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Demographic and Economic Consequences of the Post-war Mortality Decline in Developing Countries

Author

Listed:
  • Ulla Lehmijoki
  • Tapio Palokangas

Abstract

Since World War II, mortality has decreased in the developing world. This paper explores the effects of this mortality fall on economic and demographic growth by a family-optimization model, in which fertility is endogenous and relative wealth yields utility because of status-seeking. The main findings are that the increased life expectancy generates an income stream which promotes fertility, but that the desire for status hampers fertility and warrants economic growth by preventing capital-diluting demographic expansion. If status-seeking is strong, population growth decreases below its original level in the long run but in the short run, population growth may overshoot.

Suggested Citation

  • Ulla Lehmijoki & Tapio Palokangas, 2010. "Demographic and Economic Consequences of the Post-war Mortality Decline in Developing Countries," DEGIT Conference Papers c015_010, DEGIT, Dynamics, Economic Growth, and International Trade.
  • Handle: RePEc:deg:conpap:c015_010
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    File URL: http://degit.sam.sdu.dk/papers/degit_15/c015_010.pdf
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    References listed on IDEAS

    as
    1. Robert E. Hall & Charles I. Jones, 1999. "Why do Some Countries Produce So Much More Output Per Worker than Others?," The Quarterly Journal of Economics, Oxford University Press, vol. 114(1), pages 83-116.
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    3. Gary S. Becker & Tomas J. Philipson & Rodrigo R. Soares, 2005. "The Quantity and Quality of Life and the Evolution of World Inequality," American Economic Review, American Economic Association, vol. 95(1), pages 277-291, March.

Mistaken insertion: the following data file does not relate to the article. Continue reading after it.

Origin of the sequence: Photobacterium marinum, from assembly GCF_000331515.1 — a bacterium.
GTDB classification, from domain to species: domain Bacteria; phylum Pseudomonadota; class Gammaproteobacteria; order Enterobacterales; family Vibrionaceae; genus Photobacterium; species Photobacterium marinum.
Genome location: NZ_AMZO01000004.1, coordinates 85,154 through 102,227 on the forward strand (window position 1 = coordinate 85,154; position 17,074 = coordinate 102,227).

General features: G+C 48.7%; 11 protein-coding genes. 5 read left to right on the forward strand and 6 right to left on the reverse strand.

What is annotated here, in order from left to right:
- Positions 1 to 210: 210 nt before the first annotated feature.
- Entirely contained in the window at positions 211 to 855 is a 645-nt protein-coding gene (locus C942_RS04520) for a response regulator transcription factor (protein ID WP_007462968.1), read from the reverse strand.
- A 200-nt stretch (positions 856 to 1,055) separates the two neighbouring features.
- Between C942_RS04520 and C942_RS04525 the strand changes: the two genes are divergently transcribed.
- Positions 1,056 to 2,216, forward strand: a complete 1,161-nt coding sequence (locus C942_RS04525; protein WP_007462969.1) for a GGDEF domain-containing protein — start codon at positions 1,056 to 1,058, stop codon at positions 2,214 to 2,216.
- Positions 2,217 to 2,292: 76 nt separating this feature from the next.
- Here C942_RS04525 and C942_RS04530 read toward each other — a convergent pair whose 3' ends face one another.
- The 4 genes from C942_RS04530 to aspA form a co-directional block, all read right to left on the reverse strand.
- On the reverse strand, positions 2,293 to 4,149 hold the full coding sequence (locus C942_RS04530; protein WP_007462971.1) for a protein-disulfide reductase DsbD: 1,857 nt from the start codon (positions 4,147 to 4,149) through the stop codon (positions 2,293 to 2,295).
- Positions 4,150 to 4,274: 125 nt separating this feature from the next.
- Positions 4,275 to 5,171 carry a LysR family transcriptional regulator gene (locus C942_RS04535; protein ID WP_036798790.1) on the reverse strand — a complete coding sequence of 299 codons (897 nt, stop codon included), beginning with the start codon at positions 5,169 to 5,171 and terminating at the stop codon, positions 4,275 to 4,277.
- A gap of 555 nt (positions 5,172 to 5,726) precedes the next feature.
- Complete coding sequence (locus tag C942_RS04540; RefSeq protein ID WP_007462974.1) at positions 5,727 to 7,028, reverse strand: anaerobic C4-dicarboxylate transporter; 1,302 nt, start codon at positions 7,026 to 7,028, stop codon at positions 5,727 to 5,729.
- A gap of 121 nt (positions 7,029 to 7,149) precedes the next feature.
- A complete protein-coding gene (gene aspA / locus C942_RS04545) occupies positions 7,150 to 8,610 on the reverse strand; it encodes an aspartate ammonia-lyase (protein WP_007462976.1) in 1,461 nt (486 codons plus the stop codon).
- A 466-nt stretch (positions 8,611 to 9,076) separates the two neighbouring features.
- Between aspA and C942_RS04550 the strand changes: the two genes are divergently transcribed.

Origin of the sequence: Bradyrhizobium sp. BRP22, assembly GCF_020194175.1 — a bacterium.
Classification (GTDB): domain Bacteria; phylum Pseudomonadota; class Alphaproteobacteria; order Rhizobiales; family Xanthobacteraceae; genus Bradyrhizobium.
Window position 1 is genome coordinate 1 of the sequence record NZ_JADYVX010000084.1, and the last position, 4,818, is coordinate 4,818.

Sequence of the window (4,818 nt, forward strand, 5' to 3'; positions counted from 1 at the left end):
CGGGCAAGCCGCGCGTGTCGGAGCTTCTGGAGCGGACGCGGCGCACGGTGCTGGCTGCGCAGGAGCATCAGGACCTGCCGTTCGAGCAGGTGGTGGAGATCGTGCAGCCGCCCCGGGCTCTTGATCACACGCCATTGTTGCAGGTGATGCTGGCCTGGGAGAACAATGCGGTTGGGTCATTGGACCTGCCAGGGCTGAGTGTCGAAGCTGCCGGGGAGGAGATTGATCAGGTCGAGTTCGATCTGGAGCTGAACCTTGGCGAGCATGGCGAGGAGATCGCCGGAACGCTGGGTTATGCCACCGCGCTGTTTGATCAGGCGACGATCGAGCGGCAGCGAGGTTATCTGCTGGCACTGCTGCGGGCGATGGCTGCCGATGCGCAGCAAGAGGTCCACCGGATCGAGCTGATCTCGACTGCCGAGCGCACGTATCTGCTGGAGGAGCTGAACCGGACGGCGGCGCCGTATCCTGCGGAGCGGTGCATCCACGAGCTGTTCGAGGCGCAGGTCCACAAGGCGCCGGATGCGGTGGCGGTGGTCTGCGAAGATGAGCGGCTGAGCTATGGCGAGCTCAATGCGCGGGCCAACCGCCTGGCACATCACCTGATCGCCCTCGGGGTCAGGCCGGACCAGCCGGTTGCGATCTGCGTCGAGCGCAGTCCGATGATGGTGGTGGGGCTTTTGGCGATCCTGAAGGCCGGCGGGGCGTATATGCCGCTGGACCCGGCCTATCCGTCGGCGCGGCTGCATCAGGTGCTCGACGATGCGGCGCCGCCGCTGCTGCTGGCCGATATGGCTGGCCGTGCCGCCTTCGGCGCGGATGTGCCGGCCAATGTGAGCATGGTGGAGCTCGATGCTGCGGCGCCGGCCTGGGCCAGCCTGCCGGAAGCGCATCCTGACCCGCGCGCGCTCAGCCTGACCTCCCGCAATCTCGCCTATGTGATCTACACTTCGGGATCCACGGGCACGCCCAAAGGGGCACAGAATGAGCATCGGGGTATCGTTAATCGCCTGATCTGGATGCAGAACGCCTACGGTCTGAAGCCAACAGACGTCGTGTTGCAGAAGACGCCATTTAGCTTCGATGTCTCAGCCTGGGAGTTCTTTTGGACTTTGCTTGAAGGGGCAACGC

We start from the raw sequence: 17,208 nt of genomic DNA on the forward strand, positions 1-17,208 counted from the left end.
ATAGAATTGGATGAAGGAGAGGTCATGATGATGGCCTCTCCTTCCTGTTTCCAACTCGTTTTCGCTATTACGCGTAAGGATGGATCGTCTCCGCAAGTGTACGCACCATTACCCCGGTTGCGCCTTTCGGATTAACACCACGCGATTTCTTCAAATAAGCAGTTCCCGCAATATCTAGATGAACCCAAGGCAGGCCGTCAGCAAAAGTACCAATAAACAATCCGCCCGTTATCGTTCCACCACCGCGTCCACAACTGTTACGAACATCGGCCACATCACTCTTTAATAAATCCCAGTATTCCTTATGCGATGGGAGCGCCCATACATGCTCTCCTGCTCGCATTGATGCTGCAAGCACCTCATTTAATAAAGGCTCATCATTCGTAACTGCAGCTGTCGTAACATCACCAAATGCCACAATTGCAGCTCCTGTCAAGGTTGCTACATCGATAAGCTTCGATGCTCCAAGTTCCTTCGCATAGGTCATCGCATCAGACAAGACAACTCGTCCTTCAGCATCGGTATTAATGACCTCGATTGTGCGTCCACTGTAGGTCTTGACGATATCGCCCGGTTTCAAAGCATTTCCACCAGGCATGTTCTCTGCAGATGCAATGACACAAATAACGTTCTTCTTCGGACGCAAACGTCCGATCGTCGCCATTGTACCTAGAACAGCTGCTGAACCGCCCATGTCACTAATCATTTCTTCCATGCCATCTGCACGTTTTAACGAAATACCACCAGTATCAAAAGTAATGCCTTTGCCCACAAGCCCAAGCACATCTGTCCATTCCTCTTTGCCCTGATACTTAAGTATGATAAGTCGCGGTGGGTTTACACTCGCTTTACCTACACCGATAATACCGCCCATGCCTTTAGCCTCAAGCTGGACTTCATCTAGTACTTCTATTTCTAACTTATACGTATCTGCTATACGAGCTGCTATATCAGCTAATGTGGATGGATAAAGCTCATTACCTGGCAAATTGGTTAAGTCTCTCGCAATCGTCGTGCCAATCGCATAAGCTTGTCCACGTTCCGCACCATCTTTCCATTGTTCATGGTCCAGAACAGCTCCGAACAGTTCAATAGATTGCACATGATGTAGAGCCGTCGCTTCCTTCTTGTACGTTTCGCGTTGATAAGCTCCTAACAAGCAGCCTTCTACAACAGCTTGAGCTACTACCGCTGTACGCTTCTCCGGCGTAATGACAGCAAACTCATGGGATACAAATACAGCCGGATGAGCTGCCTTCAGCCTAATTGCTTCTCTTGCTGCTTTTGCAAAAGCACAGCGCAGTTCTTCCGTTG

4. David Cutler & Angus Deaton & Adriana Lleras-Muney, 2006. "The Determinants of Mortality," Journal of Economic Perspectives, American Economic Association, vol. 20(3), pages 97-120, Summer.
    5. David N. Weil & Oded Galor, 2000. "Population, Technology, and Growth: From Malthusian Stagnation to the Demographic Transition and Beyond," American Economic Review, American Economic Association, vol. 90(4), pages 806-828, September.
    6. Barro, Robert J & Lee, Jong-Wha, 2001. "International Data on Educational Attainment: Updates and Implications," Oxford Economic Papers, Oxford University Press, vol. 53(3), pages 541-563, July.
    7. Ehrlich, Isaac & Kim, Jinyoung, 2005. "Endogenous fertility, mortality and economic growth: Can a Malthusian framework account for the conflicting historical trends in population?," Journal of Asian Economics, Elsevier, vol. 16(5), pages 789-806, October.
    8. Blackburn, Keith & Cipriani, Giam Pietro, 2002. "A model of longevity, fertility and growth," Journal of Economic Dynamics and Control, Elsevier, vol. 26(2), pages 187-204, February.
    9. Fisher, Walter H. & Hof, Franz X., 2005. "Status seeking in the small open economy," Journal of Macroeconomics, Elsevier, vol. 27(2), pages 209-232, June.
    Full references (including those not matched with items on IDEAS)

    More about this item

    Keywords

    mortality; population growth; economic growth;

    JEL classification:

    • O41 - Economic Development, Innovation, Technological Change, and Growth - - Economic Growth and Aggregate Productivity - - - One, Two, and Multisector Growth Models
    • J13 - Labor and Demographic Economics - - Demographic Economics - - - Fertility; Family Planning; Child Care; Children; Youth
    • J10 - Labor and Demographic Economics - - Demographic Economics - - - General
    • O10 - Economic Development, Innovation, Technological Change, and Growth - - Economic Development - - - General

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